Hugh: Where does awareness come into the picture?
Dr. Toby: It’s always the first step. Somebody will ask me, “I know somebody needs help.” I can help them if they want the help, if they recognize they need the help. Until a leader is at a point where they can be reflective, where they can allow others to speak into their lives, use a 360 assessment with the school leaders I work with, just being at a point where you’re okay with allowing your employees to assess you in your performance, that’s risky behavior. Yet taking that risk also builds trust by just saying to my employees, “Tell me how I’m doing. Let me have it.” That willingness to be self-reflective, to be humble-
I’m sure you’ve read Jim Collins; I’m a big fan of him. His Level 5 leader, mission-passionate and humble, those are the two key characteristics of his top leader. Same thing we’re talking about here. Where does that come in? It comes at the beginning. If it’s not there, you’re going to have a hard time seeing any kind of genuine or real improvement.
Hugh: When do you make it as a leader and just glide forward?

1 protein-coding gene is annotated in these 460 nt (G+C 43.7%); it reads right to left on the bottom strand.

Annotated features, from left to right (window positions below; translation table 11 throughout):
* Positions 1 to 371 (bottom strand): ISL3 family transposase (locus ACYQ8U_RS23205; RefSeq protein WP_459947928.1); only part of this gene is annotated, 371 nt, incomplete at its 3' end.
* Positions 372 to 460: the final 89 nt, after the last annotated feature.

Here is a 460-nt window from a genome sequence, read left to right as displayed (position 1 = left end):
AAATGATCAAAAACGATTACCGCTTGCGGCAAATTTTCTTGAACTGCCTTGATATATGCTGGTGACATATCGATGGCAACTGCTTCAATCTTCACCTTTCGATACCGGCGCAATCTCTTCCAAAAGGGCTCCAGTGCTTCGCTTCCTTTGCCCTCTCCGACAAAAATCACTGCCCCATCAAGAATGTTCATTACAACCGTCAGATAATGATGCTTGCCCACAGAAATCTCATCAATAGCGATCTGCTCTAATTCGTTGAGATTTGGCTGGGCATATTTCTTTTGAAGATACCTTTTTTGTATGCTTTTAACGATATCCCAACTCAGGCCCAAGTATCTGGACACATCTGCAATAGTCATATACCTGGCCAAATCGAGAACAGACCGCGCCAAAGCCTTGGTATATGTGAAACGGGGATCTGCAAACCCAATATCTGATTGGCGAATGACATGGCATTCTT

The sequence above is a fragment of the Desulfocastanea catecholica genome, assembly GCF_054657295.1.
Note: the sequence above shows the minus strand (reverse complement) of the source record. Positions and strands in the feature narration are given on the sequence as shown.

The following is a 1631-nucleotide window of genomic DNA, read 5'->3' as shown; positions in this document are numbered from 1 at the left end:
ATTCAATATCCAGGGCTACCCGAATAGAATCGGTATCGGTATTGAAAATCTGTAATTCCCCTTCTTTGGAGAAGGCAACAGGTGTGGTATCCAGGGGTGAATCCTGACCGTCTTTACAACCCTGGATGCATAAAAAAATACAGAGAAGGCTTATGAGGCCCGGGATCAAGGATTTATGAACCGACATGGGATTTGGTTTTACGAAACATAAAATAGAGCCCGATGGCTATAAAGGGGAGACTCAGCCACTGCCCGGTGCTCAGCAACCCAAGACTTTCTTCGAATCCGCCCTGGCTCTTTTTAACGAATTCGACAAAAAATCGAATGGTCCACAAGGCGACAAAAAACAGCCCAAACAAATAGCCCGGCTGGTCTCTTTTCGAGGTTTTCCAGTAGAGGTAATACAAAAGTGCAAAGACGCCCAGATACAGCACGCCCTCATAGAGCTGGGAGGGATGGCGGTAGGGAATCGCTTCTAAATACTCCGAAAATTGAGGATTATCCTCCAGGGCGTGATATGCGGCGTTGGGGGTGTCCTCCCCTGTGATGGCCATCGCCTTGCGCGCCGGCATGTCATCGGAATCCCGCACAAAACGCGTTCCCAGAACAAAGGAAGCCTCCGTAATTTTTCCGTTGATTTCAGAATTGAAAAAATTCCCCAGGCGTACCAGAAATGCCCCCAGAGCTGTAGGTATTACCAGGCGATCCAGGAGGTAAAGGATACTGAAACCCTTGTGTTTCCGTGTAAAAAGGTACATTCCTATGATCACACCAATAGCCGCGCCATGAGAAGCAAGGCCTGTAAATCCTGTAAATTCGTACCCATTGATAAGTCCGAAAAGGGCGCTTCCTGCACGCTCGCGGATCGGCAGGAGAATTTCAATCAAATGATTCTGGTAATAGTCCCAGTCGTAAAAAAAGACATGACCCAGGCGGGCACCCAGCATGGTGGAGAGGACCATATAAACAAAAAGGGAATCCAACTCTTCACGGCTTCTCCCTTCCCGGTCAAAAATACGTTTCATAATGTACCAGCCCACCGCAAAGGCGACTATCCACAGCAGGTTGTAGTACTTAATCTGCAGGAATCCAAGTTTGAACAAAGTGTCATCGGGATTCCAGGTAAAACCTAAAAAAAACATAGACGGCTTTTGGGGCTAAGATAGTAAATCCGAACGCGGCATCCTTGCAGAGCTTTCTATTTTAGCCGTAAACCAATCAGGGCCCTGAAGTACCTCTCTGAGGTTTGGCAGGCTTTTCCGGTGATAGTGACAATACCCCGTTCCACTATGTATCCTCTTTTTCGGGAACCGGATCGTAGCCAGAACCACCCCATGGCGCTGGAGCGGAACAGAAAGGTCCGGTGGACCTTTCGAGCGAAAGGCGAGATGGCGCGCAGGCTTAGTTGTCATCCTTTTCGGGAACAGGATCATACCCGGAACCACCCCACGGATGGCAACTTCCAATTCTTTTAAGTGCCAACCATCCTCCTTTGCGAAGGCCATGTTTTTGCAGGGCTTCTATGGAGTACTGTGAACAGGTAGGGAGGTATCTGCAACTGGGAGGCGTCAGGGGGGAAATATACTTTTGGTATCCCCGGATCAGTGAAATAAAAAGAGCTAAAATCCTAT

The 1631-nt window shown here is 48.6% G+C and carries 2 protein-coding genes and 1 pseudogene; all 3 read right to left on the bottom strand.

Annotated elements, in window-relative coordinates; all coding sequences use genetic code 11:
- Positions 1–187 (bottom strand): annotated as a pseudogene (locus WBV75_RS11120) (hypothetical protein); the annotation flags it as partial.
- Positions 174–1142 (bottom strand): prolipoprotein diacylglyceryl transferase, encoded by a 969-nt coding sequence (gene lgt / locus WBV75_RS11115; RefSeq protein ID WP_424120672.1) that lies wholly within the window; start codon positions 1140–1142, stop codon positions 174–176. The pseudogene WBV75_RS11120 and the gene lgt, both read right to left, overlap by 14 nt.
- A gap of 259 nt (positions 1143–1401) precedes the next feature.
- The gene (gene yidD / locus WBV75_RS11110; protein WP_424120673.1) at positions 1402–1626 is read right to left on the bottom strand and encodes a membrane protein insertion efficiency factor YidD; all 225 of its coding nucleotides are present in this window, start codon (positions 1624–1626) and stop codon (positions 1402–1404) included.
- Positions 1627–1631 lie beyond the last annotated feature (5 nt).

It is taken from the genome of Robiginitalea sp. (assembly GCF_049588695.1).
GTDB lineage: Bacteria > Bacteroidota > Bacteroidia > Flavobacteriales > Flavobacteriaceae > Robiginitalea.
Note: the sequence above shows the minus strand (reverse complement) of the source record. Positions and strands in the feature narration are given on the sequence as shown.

Dr. Toby: I’m not sure I quite understand your question because I don’t think that exists.
Hugh: That’s my point. I love it when people say, “I read the book. I don’t need leadership. I need something tactical.” It’s the implementation piece. There are so many facets. People need somebody like you or me to help find those blind spots. I’m a leadership coach, and I have a leadership coach. It’s imperative for me to have somebody give me feedback and find the things I can’t see about myself. It’s really important to have a sounding board like yourself, isn’t it?
Dr. Toby: Absolutely. It’s one of the first steps to success as a leader. It’s this idea of always being mentored. I’m always encouraging those who I’m mentoring: Who are you mentoring? It’s the old principle in teaching: Who learns the most, the student or the teacher? The teacher. I want to always be mentoring because in my mentoring of others, I’m learning, and I’m being self-reflective. I always want to be mentored, which means I never arrive. I am always getting better. I am always developing, Lord willing, in my work and my practice and my life. But that comes through pouring into others as well as being receptive to what others have to pour into you.
Hugh: Continuous improvement is a corporate program. Continuing improvement is a personal goal. I’m 75. I’ve learned more in the last year than I did in the first 74 years. It’s just a joy to get better at what we’ve been doing a long time and then share with others. Leader
s set up problems or have unexpected consequences to their decisions. Sometimes those problems create a barrier with or disrupt the trust. Talk about how we inadvertently set up problems. When we do, is there a way to go back and restore trust?